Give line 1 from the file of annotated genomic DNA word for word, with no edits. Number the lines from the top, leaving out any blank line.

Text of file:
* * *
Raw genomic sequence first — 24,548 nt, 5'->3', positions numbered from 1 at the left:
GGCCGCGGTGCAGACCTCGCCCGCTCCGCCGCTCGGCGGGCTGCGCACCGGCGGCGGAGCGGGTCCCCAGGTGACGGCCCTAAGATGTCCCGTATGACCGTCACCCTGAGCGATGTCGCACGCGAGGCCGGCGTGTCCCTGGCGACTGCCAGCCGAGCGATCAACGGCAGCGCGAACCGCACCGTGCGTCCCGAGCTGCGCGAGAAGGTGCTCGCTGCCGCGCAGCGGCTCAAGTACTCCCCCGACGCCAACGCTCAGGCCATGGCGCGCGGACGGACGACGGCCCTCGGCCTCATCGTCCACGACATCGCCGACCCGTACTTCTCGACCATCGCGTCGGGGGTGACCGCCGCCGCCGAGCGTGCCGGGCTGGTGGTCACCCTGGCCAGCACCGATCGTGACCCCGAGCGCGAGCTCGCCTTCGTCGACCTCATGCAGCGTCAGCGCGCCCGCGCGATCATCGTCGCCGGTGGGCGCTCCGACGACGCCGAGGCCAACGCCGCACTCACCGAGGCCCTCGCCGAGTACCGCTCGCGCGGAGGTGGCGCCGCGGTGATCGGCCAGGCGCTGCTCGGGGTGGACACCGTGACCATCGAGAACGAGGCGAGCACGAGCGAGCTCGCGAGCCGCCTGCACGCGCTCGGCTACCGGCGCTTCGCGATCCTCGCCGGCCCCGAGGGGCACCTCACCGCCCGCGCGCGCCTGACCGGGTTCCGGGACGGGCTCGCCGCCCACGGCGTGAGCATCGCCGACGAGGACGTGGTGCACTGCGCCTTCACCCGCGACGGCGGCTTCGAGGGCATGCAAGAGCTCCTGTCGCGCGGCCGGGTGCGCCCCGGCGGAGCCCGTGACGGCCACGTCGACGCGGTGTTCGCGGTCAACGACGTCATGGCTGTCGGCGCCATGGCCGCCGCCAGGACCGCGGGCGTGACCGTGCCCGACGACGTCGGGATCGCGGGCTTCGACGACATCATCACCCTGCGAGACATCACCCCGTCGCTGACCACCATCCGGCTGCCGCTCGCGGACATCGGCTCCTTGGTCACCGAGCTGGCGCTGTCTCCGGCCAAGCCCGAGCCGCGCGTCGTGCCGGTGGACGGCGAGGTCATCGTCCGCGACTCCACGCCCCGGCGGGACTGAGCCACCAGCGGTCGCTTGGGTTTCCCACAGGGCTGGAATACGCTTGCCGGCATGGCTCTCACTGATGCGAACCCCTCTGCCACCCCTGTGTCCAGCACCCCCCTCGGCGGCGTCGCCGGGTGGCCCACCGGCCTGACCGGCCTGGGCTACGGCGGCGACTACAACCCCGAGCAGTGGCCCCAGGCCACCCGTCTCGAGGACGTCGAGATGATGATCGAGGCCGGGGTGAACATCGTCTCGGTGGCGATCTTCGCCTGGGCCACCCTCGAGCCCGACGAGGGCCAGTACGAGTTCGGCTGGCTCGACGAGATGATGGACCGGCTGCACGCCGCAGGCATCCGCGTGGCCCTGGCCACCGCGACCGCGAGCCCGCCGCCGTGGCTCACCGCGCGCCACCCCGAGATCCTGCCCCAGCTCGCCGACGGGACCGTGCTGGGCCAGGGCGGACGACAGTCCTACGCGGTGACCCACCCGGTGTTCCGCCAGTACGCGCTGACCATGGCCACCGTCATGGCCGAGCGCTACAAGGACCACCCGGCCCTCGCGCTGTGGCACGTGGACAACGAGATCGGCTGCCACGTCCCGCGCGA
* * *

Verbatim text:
Raw genomic sequence first — 24,548 nt, 5'->3', positions numbered from 1 at the left: